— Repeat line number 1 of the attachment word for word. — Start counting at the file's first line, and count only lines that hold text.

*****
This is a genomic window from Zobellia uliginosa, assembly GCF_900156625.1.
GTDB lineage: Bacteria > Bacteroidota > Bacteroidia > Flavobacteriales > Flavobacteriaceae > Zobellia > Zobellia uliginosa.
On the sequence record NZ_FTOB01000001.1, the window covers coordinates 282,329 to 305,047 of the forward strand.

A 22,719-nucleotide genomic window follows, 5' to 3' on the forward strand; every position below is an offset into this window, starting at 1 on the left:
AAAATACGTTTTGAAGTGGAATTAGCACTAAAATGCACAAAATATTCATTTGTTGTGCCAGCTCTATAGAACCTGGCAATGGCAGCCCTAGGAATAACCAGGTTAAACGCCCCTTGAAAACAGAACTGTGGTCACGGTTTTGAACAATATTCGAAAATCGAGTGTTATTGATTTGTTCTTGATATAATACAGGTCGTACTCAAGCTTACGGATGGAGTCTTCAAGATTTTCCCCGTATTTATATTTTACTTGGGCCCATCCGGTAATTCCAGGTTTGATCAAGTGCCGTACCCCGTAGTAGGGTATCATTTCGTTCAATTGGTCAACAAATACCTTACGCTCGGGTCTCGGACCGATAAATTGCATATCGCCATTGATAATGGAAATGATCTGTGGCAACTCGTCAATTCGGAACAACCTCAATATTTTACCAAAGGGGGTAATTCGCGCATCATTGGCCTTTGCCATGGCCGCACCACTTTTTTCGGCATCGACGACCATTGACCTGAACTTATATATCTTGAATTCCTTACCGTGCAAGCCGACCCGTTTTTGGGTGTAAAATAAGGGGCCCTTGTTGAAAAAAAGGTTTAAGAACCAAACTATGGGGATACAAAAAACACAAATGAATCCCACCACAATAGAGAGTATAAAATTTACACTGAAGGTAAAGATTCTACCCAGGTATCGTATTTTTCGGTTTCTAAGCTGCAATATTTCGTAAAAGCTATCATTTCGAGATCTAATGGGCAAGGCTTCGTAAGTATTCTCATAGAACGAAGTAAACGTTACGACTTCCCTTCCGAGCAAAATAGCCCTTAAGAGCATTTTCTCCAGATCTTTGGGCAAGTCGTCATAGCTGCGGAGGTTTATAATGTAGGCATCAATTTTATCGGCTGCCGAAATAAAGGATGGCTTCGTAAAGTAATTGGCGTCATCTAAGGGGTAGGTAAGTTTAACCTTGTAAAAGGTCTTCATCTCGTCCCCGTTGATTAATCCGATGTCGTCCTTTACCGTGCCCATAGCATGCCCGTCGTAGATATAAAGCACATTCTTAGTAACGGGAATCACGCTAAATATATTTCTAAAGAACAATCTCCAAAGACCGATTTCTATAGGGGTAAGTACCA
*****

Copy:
This is a genomic window from Zobellia uliginosa, assembly GCF_900156625.1.